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Revolver malfunctions?

Discussion in 'Handguns: Revolvers' started by N3rday, May 3, 2006.

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  1. N3rday

    N3rday Member

    Nov 16, 2003
    Okay, I'll admit it...I'm more of an autoloader guy :eek: . At least in terms of my firearms knowledge. I know all about stovepipes, failures to feed, etc, etc.

    What kind of malfunctions do revolvers undergo?

    Also, I've heard revolvers are more reliable than autoloaders...but how much more so? How often if ever have you had a revolver 'jam' or malf?
  2. Nightcrawler

    Nightcrawler Member

    Dec 24, 2002
    Utah, inside the Terraformed Zone
    When revolvers go down, they go down hard. But, contrary to what a lot of the autochucker guys think, this is usually a result of parts breakage. Revolvers are no more or less prone to actual breakage than automatics.

    As for "jams", there really aren't a lot of ways for a revolver to jam. If you have an overpressure round, you might have to pound the ejector rod. If you don't eject properly (muzzle up), you might get brass going under the ejector star, and this can be a minor pain to right (really bad at a critical time). But then, you wouldn't hold an auto upside down and try to eject the magazine, either.

    If you get some crud under the extractor star, you can possibly prevent the cylidner from closing, but this is fairly easy to avoid (and can be fixed with some water, usually).

    By their nature, though, revolvers can't have failures to feed. Failures to extract/eject are easily avoidable as well, since these operations are done manually.

    On the other hand, an automatic won't go out of time. But it takes a lot of beating for a well-made modern revolver to get to this point.
  3. Deanimator

    Deanimator Member

    Mar 30, 2006
    Rocky River, Ohio
    The most frequent revolver malfunction I've seen has been the ejector rod unscrewing during double action.

    Every year, my club has a one handed, double action only revolver league. Typically, the first match of the season has at least one (usually more if people bring new guns) person tie his gun up by having the ejector rod unscrew. This will lock the gun up tight. If you can get the cylinder open, the way to fix this temporarily is to clear the gun, then close the cylinder and snap it double action while holding your thumb down on the ejector rod. The long term fix is to clean the gun and use some non-aggressive LocTite.
  4. ATAShooter

    ATAShooter Member

    Nov 27, 2005
    The only time other than a comletely, and I mean comletely worn out gun, Failure to fire on a revolver I ever saw, was on a S&W my brother got used at a local gun store. The gun was fairly new and had been shot very little. It would fire single action ok, but light hits on double action causing intermittent failure to fire. Took it to a smith, found out that previous owner did his own "Trigger Pull Job" by cutting coils out of the hammer spring. Relaced it and it is as dependable as Old Faithful.
  5. JohnKSa

    JohnKSa Member

    Jan 1, 2003
    DFW Area
    Another relatively common malfunction is buildup around the forcing cone and on the face of the cylinder tying up the cylinder and preventing it from rotating. This is more of an issue in revolvers with very tight cylinder/barrel gaps.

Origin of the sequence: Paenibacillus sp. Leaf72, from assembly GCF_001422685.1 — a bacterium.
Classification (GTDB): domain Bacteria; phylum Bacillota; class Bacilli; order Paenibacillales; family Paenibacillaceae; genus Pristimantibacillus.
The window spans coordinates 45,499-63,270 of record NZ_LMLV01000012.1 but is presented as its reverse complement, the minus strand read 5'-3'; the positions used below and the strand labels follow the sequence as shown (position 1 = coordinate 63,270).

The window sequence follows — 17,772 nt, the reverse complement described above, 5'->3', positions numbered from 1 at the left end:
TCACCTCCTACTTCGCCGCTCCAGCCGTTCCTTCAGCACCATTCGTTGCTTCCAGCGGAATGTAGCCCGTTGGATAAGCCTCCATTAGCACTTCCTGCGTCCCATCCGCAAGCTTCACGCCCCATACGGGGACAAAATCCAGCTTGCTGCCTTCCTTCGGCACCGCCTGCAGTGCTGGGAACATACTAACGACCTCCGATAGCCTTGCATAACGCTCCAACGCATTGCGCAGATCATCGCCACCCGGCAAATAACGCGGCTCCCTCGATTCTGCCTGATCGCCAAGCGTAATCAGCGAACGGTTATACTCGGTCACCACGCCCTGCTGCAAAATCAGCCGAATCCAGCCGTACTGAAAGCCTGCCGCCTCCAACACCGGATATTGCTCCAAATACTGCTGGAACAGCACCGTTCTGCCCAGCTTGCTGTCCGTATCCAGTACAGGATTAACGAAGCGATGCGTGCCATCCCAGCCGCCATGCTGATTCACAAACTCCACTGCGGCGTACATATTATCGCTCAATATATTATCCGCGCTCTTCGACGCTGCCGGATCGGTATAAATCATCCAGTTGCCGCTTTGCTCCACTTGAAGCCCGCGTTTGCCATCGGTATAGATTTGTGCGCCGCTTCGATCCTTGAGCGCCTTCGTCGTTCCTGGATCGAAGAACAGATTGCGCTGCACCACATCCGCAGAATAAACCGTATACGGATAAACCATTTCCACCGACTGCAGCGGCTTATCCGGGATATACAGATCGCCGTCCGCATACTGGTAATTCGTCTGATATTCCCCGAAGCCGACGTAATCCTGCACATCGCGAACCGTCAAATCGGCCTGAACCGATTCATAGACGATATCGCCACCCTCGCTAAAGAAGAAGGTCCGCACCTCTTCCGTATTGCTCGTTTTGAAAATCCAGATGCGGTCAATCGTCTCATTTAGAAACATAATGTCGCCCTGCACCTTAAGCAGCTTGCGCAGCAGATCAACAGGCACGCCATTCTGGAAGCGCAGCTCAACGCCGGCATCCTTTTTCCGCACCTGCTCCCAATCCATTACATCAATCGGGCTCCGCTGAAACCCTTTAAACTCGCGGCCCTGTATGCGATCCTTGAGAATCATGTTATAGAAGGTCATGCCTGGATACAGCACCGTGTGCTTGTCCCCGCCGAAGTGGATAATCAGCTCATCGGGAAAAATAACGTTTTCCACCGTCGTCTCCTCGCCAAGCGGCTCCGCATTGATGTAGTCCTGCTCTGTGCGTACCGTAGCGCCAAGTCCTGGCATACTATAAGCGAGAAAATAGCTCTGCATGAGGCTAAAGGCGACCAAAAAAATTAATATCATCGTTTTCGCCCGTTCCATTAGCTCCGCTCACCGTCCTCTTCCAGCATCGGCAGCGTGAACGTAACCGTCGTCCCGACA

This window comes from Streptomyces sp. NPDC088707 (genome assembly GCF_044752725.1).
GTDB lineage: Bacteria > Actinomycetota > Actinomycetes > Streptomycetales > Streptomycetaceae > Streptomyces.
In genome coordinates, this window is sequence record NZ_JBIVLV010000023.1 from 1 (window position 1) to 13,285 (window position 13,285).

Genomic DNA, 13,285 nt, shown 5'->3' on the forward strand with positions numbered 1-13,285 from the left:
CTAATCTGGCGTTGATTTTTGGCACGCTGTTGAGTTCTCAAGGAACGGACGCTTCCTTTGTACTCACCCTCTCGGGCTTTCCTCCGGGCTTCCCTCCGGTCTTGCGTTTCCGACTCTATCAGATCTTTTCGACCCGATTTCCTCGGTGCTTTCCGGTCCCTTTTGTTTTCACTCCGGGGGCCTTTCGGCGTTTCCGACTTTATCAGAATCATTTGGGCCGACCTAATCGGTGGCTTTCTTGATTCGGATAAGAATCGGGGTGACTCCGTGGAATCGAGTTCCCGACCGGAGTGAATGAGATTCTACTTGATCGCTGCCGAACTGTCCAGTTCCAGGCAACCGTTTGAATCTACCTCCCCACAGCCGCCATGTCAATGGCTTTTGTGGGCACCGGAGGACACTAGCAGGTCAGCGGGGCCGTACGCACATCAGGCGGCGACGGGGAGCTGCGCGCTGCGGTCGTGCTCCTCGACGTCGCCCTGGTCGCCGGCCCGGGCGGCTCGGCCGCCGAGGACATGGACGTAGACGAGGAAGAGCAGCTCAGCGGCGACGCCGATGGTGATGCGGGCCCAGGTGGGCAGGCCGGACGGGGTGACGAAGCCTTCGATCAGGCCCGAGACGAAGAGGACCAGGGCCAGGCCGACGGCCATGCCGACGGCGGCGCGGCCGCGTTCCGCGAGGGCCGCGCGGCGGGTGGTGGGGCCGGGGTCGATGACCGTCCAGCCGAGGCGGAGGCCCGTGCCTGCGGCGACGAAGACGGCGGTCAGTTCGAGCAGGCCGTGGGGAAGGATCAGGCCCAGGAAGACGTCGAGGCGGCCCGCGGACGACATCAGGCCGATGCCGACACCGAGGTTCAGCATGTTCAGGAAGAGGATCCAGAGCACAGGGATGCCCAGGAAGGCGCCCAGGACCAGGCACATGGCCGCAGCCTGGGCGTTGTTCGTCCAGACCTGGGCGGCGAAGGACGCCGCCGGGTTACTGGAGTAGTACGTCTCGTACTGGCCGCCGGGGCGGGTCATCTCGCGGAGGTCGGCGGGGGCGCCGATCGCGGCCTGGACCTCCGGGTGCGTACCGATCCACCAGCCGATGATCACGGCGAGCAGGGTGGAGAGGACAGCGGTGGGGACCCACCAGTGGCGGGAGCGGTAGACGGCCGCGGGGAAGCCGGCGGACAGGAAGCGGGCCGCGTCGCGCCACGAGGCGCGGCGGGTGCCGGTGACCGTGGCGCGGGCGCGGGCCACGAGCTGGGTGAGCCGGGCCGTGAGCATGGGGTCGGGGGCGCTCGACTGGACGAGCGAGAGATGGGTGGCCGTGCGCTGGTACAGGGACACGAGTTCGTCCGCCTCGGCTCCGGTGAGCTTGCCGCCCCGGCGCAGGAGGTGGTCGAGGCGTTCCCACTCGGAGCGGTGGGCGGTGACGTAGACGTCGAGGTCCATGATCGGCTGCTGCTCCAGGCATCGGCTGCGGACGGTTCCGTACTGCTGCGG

I read an article the other day in which a supposed expert said that the barrel/cylinder gap on his S&W 29 was 0.006" which was, according to him, "way over factory specs". First of all, I called S&W about a 629 revolver some time ago and spoke with three technicians over a period of two days. All of them said that 0.004" to 0.010" was within spec. Second, the author was blaming this "way over spec" gap for unacceptable accuracy--I have several revolvers, NONE of which have a cylinder/barrel gap less than 0.006" and all of which shoot quite accurately, thank you. Furthermore, even folks pickier than the factory generally agree that up to 0.007" is acceptable.

    Anyway, the author of the article had a gunsmith tighten the gap to 0.002". I'll bet he can't get through 50 rounds of lead bullet ammo before enough lead fouling builds up on the cylinder face and forcing cone to fill up that tiny gap and tie up the revolver until he brushes things out.

    That's fine for him, but I wonder how many people out there read the article, drug out their feeler gauges and called the factory or their gunsmiths. And I wonder how many of them are going to have the gap set down to "nuttin" and then be hacked off when the find out that they can't get through a box or two of ammo without cleaning the cylinder face...
  6. Smith357

    Smith357 Member

    Feb 19, 2005
    Columbus, Ohio
    I have seen uncrimped handloads have the bullet back out a bit during recoil and jam the cylinder. And seen the ejector rod come loose and jam a gun that had about 10,000 rounds through it. And I've had fouling make it very tight and difficult to turn the cylinder and eject empties. And I had a mainspring break on a blackhawk. Revolvers don't fail often but when they do it's not something you are going to clear quiclky.
  7. schmeky

    schmeky Member

    Mar 17, 2006
    West Monroe, Louisiana
    In nearly 30 years of revolver shooting I have seen 3 malfunctions:

    1. Powder residue build up under the extractor causing the cylinder not to close.
    2. Bullet jumping the crimp under heavy recoil loads (hand loads only).
    3. Non-powder charged hand load, causing bullet to lodge in the barrel.